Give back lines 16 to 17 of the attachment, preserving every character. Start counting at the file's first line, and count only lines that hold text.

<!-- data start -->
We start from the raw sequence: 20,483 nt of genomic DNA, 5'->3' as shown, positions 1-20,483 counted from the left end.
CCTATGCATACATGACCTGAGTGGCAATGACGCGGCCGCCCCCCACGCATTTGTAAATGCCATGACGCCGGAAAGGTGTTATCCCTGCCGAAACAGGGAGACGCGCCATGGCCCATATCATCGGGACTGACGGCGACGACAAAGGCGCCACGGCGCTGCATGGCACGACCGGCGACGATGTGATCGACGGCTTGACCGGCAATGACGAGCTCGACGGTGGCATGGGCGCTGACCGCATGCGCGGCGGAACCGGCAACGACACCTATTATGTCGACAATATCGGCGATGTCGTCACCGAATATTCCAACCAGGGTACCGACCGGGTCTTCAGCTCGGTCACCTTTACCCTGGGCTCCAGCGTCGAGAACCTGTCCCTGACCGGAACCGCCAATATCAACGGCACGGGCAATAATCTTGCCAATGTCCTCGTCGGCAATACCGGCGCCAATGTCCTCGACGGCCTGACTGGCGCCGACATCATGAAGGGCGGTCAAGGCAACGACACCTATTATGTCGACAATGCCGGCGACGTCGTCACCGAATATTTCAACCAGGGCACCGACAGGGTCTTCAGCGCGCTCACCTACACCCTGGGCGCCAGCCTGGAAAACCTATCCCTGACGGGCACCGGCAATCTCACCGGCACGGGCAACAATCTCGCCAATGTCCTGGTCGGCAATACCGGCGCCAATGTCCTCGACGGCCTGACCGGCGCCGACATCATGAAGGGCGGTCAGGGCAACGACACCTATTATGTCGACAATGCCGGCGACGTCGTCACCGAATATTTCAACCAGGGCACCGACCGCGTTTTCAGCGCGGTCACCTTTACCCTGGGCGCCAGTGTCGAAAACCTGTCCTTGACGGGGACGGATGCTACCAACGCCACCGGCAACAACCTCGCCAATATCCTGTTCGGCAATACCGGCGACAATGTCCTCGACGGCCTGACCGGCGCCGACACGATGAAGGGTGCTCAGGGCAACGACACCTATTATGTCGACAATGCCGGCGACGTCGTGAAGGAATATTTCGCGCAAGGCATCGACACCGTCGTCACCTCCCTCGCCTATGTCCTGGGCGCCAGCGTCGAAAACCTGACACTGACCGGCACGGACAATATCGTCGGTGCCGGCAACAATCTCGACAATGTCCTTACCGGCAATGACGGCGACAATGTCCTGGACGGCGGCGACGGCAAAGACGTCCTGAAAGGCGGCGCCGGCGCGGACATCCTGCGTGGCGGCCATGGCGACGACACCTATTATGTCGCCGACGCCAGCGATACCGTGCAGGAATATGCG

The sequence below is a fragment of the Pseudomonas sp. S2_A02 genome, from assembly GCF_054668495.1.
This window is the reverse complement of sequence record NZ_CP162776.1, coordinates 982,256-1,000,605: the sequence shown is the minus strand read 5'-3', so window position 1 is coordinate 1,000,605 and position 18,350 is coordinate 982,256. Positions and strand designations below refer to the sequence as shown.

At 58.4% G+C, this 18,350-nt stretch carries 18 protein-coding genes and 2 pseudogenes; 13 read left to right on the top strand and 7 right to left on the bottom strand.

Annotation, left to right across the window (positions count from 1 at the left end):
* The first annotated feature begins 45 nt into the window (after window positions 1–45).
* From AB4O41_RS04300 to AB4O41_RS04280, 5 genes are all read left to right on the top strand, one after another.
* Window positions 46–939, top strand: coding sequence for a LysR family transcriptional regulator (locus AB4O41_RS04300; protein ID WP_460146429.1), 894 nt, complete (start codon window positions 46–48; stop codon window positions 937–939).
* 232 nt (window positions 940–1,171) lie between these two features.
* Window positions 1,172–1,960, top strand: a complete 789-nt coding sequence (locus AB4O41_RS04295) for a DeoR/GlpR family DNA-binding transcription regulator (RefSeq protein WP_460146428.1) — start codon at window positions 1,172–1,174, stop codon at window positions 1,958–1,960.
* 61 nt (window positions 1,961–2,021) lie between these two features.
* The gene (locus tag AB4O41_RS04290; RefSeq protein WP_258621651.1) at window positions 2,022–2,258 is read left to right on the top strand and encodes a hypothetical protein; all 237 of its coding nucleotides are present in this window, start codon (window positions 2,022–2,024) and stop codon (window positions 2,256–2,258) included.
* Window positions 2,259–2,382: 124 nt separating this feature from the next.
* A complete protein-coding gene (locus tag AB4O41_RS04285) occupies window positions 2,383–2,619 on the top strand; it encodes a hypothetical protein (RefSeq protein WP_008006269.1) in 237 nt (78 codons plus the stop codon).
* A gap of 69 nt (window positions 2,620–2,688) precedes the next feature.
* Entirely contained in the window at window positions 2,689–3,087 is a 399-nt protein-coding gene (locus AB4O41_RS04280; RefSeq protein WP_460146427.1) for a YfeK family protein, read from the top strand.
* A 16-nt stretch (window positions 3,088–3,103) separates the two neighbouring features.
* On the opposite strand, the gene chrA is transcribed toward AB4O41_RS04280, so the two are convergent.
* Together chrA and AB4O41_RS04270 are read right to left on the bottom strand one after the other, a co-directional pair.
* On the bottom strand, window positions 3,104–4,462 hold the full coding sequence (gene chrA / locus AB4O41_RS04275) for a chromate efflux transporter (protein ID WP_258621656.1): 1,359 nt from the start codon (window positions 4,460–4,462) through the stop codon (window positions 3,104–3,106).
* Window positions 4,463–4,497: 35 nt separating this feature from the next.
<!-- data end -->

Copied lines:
* A gap of 69 nt (window positions 2,620–2,688) precedes the next feature.
* Entirely contained in the window at window positions 2,689–3,087 is a 399-nt protein-coding gene (locus AB4O41_RS04280; RefSeq protein WP_460146427.1) for a YfeK family protein, read from the top strand.